Sen. Hillary Rodham Clinton mentions nanotech in this reprint of a New York Times Magazine piece, but does it within the context of "cost" and health-care inequity.
- The pace of scientific development in medicine is so rapid that the next hundred years is likely to be called the Century of the Life Sciences. We have mapped the human genome and seen the birth of the burgeoning field of genomics, offering the opportunity to pinpoint and modify the genes responsible for a whole host of conditions. Scientists are exploring whether nanotechnology can target drugs to diseased tissues or implant sensors to detect disease in its earliest forms. We can look forward to ''designer drugs'' tailored to individual genetic profiles. But the advances we herald carry challenges and costs.
... The increasing understanding and use of genomics may also undermine the insurance system. Health insurance, like other insurance, exists to protect against unpredictable, costly events. It is based on risk. As genetic information allows us to predict illness with greater certainty, it threatens to turn the most susceptible patients into the most vulnerable. Many of us will become uninsurable, like the two young sisters with a congenital disease I met in Cleveland. Their father went from insurance company to insurance company trying to get coverage, until one insurance agent looked at him and said, "We don't insure burning houses." More here.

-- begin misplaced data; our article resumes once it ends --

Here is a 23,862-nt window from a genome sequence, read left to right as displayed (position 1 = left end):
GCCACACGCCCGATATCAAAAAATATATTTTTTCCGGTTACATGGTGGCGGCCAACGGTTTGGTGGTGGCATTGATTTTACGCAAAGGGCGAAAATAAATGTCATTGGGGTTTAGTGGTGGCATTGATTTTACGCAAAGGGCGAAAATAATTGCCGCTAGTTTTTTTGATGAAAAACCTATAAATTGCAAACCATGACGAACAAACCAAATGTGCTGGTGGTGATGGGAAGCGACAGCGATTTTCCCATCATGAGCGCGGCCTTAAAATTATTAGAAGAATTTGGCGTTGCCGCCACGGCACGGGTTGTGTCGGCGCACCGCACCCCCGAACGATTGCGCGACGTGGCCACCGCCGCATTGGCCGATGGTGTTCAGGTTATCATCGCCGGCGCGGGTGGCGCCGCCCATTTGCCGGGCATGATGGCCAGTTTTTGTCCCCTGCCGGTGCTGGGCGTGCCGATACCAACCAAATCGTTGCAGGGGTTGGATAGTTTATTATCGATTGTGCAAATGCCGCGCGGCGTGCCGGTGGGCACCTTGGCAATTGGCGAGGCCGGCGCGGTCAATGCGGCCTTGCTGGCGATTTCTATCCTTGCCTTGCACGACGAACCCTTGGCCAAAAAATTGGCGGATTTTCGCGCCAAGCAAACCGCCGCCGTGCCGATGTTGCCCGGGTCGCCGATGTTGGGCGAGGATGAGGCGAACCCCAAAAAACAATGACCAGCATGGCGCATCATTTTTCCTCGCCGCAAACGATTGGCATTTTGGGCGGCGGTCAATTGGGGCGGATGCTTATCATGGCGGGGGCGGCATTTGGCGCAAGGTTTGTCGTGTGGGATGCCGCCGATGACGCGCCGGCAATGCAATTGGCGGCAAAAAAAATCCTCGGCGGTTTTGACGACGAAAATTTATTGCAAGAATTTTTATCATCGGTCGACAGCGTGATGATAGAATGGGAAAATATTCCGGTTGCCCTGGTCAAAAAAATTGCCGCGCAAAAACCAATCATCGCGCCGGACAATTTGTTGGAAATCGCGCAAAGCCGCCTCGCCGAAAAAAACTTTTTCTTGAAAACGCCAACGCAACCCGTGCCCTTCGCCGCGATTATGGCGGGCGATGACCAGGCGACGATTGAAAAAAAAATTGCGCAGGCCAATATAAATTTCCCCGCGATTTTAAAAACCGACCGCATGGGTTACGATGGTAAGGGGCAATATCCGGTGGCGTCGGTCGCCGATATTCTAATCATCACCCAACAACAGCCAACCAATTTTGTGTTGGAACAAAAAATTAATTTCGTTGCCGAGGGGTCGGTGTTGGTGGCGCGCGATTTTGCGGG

It's an excellent point, and one that one of my doctor brothers -- who also ran an HMO for a while -- brings up whenever I talk to him about all the wonderful things nanomedicine will bring. "Who's going to pay for it?"
Sen. Clinton was a co-sponsor of the 21st Century Nanotechnology Research and Development Act, and her constituents in Albany are reaping the rewards of nanotech-related economic development.
Last November, the Business Review of Albany quoted Clinton:
- "Nanotechnology research and development is important to the economic future of New York and the nation," Senator Clinton said. "This legislation is an example of our continuing commitment to promoting New York's extremely skilled workforce, high-tech capabilities, and world class research facilities."
Clinton said New York is "playing a leading role in the development of nanotechnology. Our state is rich with tremendous economic development opportunities and our nanotech facilities are prime examples of what the state has to offer to researchers, developers and investors." More here
I'd hope and expect that she will keep an eye on these possible health-care inequities even when she is promoting nanotechnology as an engine of economic development for her state.